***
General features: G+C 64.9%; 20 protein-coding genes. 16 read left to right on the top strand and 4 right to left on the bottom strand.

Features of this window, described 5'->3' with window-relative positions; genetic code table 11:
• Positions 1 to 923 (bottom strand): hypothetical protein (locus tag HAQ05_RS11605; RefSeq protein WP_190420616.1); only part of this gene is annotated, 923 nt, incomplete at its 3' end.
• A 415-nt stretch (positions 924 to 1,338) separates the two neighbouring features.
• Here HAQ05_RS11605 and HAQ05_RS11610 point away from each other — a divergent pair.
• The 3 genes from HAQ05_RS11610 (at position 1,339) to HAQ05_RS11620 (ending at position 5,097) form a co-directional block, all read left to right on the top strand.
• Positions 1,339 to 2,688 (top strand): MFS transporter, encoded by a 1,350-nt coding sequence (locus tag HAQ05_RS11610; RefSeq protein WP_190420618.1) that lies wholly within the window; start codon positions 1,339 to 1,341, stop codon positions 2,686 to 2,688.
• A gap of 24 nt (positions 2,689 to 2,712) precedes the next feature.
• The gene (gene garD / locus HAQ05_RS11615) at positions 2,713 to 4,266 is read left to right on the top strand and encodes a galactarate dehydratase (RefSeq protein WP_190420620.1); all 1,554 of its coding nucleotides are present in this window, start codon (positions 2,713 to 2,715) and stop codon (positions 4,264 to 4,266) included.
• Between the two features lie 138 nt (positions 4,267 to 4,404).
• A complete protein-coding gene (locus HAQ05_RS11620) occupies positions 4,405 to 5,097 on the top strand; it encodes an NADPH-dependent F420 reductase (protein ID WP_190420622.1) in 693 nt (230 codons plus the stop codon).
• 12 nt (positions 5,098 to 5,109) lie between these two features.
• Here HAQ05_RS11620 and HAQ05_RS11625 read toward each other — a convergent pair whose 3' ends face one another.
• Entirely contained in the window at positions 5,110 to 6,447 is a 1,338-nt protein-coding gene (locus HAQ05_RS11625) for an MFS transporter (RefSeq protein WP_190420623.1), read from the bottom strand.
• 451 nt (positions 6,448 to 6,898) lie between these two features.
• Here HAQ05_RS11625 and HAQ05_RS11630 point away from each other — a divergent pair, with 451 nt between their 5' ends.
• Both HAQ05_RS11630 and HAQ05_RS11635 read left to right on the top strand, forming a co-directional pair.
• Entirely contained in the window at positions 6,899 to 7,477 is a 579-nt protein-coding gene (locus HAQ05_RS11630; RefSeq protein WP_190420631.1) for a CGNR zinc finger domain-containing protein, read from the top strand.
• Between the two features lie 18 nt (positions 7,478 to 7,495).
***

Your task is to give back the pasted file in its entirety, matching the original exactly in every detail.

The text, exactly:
General features: G+C 64.9%; 20 protein-coding genes. 16 read left to right on the top strand and 4 right to left on the bottom strand.

Features of this window, described 5'->3' with window-relative positions; genetic code table 11:
• Positions 1 to 923 (bottom strand): hypothetical protein (locus tag HAQ05_RS11605; RefSeq protein WP_190420616.1); only part of this gene is annotated, 923 nt, incomplete at its 3' end.
• A 415-nt stretch (positions 924 to 1,338) separates the two neighbouring features.
• Here HAQ05_RS11605 and HAQ05_RS11610 point away from each other — a divergent pair.
• The 3 genes from HAQ05_RS11610 (at position 1,339) to HAQ05_RS11620 (ending at position 5,097) form a co-directional block, all read left to right on the top strand.
• Positions 1,339 to 2,688 (top strand): MFS transporter, encoded by a 1,350-nt coding sequence (locus tag HAQ05_RS11610; RefSeq protein WP_190420618.1) that lies wholly within the window; start codon positions 1,339 to 1,341, stop codon positions 2,686 to 2,688.
• A gap of 24 nt (positions 2,689 to 2,712) precedes the next feature.
• The gene (gene garD / locus HAQ05_RS11615) at positions 2,713 to 4,266 is read left to right on the top strand and encodes a galactarate dehydratase (RefSeq protein WP_190420620.1); all 1,554 of its coding nucleotides are present in this window, start codon (positions 2,713 to 2,715) and stop codon (positions 4,264 to 4,266) included.
• Between the two features lie 138 nt (positions 4,267 to 4,404).
• A complete protein-coding gene (locus HAQ05_RS11620) occupies positions 4,405 to 5,097 on the top strand; it encodes an NADPH-dependent F420 reductase (protein ID WP_190420622.1) in 693 nt (230 codons plus the stop codon).
• 12 nt (positions 5,098 to 5,109) lie between these two features.
• Here HAQ05_RS11620 and HAQ05_RS11625 read toward each other — a convergent pair whose 3' ends face one another.
• Entirely contained in the window at positions 5,110 to 6,447 is a 1,338-nt protein-coding gene (locus HAQ05_RS11625) for an MFS transporter (RefSeq protein WP_190420623.1), read from the bottom strand.
• 451 nt (positions 6,448 to 6,898) lie between these two features.
• Here HAQ05_RS11625 and HAQ05_RS11630 point away from each other — a divergent pair, with 451 nt between their 5' ends.
• Both HAQ05_RS11630 and HAQ05_RS11635 read left to right on the top strand, forming a co-directional pair.
• Entirely contained in the window at positions 6,899 to 7,477 is a 579-nt protein-coding gene (locus HAQ05_RS11630; RefSeq protein WP_190420631.1) for a CGNR zinc finger domain-containing protein, read from the top strand.
• Between the two features lie 18 nt (positions 7,478 to 7,495).